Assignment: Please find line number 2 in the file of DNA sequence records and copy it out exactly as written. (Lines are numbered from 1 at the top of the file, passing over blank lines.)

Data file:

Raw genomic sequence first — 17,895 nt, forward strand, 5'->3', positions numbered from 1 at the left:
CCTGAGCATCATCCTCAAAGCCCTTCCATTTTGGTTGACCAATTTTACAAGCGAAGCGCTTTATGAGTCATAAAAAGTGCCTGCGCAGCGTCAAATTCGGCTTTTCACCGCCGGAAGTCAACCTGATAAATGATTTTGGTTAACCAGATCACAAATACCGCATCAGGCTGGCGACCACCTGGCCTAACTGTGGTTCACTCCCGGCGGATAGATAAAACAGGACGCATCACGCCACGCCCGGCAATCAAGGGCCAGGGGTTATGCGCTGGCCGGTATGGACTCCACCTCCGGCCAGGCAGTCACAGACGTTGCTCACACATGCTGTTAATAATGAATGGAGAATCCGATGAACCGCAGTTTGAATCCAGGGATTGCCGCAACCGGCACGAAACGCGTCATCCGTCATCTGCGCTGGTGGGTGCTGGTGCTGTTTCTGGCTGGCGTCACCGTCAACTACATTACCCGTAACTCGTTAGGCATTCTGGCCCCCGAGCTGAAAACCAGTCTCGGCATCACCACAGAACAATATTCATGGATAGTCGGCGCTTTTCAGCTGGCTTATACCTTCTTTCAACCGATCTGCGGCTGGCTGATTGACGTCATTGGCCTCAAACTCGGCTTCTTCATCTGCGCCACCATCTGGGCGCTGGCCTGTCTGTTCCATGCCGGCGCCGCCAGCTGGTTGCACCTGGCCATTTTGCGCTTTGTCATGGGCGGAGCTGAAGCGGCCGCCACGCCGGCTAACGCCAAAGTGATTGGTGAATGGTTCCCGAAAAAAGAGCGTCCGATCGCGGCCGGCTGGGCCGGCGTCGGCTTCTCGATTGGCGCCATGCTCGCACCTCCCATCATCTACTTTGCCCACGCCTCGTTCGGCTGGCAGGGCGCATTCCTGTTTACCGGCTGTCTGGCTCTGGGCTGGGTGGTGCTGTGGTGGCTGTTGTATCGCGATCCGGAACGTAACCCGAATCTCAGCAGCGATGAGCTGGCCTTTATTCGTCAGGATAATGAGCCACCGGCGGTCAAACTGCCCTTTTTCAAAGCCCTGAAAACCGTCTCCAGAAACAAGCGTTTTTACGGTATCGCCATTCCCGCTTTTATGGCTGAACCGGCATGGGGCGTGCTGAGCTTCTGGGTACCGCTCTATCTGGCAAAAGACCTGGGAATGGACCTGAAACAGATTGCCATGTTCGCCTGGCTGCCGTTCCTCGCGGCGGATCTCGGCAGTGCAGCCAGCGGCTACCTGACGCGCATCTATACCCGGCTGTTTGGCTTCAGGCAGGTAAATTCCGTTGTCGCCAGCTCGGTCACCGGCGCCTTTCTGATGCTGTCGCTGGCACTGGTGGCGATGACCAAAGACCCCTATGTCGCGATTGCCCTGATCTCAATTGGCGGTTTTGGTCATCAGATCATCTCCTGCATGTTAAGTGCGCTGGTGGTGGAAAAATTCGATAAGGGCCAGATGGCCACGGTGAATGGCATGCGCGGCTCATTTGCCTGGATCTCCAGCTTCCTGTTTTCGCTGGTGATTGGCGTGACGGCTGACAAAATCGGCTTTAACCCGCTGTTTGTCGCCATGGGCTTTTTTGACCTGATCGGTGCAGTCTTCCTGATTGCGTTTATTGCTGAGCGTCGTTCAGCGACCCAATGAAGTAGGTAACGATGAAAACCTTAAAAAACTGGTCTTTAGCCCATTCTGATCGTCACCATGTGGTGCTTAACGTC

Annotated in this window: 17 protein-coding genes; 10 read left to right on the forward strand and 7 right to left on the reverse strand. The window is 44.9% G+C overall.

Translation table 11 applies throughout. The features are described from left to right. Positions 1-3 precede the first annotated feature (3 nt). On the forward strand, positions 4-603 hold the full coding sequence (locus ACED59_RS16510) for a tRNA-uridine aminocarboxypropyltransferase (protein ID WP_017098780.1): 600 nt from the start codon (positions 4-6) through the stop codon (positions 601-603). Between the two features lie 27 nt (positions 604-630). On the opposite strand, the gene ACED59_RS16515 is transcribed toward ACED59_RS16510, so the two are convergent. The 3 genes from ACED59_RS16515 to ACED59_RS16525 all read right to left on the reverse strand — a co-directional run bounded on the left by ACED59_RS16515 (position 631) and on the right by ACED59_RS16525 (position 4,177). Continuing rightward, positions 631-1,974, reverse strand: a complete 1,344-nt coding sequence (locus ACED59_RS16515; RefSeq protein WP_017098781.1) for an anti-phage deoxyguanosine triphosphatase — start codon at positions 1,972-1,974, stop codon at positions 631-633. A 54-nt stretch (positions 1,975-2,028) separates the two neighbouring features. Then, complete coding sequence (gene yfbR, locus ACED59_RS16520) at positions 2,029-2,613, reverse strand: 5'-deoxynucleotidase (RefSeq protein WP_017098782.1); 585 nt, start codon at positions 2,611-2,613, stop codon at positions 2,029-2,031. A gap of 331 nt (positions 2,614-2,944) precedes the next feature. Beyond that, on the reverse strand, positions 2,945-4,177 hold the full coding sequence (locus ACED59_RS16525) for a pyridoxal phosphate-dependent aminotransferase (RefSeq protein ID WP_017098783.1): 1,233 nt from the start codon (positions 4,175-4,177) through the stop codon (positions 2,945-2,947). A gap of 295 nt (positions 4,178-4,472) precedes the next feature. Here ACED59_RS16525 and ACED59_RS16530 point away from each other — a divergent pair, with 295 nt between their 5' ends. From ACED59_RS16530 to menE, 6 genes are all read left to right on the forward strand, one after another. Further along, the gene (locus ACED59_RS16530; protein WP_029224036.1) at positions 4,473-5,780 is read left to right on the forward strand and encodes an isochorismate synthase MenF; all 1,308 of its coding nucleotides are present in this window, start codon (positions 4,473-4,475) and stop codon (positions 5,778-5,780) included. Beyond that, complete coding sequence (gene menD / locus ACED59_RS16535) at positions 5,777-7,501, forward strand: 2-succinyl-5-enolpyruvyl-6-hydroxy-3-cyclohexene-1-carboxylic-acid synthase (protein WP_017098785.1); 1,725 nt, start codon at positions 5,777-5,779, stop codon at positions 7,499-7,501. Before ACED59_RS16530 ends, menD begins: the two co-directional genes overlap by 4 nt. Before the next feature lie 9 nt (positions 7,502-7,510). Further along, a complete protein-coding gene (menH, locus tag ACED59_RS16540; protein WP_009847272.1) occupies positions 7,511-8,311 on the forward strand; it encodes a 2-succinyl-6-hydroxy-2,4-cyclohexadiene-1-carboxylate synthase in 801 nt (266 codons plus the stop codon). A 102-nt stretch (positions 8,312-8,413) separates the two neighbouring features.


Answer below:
CCTGAGCATCATCCTCAAAGCCCTTCCATTTTGGTTGACCAATTTTACAAGCGAAGCGCTTTATGAGTCATAAAAAGTGCCTGCGCAGCGTCAAATTCGGCTTTTCACCGCCGGAAGTCAACCTGATAAATGATTTTGGTTAACCAGATCACAAATACCGCATCAGGCTGGCGACCACCTGGCCTAACTGTGGTTCACTCCCGGCGGATAGATAAAACAGGACGCATCACGCCACGCCCGGCAATCAAGGGCCAGGGGTTATGCGCTGGCCGGTATGGACTCCACCTCCGGCCAGGCAGTCACAGACGTTGCTCACACATGCTGTTAATAATGAATGGAGAATCCGATGAACCGCAGTTTGAATCCAGGGATTGCCGCAACCGGCACGAAACGCGTCATCCGTCATCTGCGCTGGTGGGTGCTGGTGCTGTTTCTGGCTGGCGTCACCGTCAACTACATTACCCGTAACTCGTTAGGCATTCTGGCCCCCGAGCTGAAAACCAGTCTCGGCATCACCACAGAACAATATTCATGGATAGTCGGCGCTTTTCAGCTGGCTTATACCTTCTTTCAACCGATCTGCGGCTGGCTGATTGACGTCATTGGCCTCAAACTCGGCTTCTTCATCTGCGCCACCATCTGGGCGCTGGCCTGTCTGTTCCATGCCGGCGCCGCCAGCTGGTTGCACCTGGCCATTTTGCGCTTTGTCATGGGCGGAGCTGAAGCGGCCGCCACGCCGGCTAACGCCAAAGTGATTGGTGAATGGTTCCCGAAAAAAGAGCGTCCGATCGCGGCCGGCTGGGCCGGCGTCGGCTTCTCGATTGGCGCCATGCTCGCACCTCCCATCATCTACTTTGCCCACGCCTCGTTCGGCTGGCAGGGCGCATTCCTGTTTACCGGCTGTCTGGCTCTGGGCTGGGTGGTGCTGTGGTGGCTGTTGTATCGCGATCCGGAACGTAACCCGAATCTCAGCAGCGATGAGCTGGCCTTTATTCGTCAGGATAATGAGCCACCGGCGGTCAAACTGCCCTTTTTCAAAGCCCTGAAAACCGTCTCCAGAAACAAGCGTTTTTACGGTATCGCCATTCCCGCTTTTATGGCTGAACCGGCATGGGGCGTGCTGAGCTTCTGGGTACCGCTCTATCTGGCAAAAGACCTGGGAATGGACCTGAAACAGATTGCCATGTTCGCCTGGCTGCCGTTCCTCGCGGCGGATCTCGGCAGTGCAGCCAGCGGCTACCTGACGCGCATCTATACCCGGCTGTTTGGCTTCAGGCAGGTAAATTCCGTTGTCGCCAGCTCGGTCACCGGCGCCTTTCTGATGCTGTCGCTGGCACTGGTGGCGATGACCAAAGACCCCTATGTCGCGATTGCCCTGATCTCAATTGGCGGTTTTGGTCATCAGATCATCTCCTGCATGTTAAGTGCGCTGGTGGTGGAAAAATTCGATAAGGGCCAGATGGCCACGGTGAATGGCATGCGCGGCTCATTTGCCTGGATCTCCAGCTTCCTGTTTTCGCTGGTGATTGGCGTGACGGCTGACAAAATCGGCTTTAACCCGCTGTTTGTCGCCATGGGCTTTTTTGACCTGATCGGTGCAGTCTTCCTGATTGCGTTTATTGCTGAGCGTCGTTCAGCGACCCAATGAAGTAGGTAACGATGAAAACCTTAAAAAACTGGTCTTTAGCCCATTCTGATCGTCACCATGTGGTGCTTAACGTC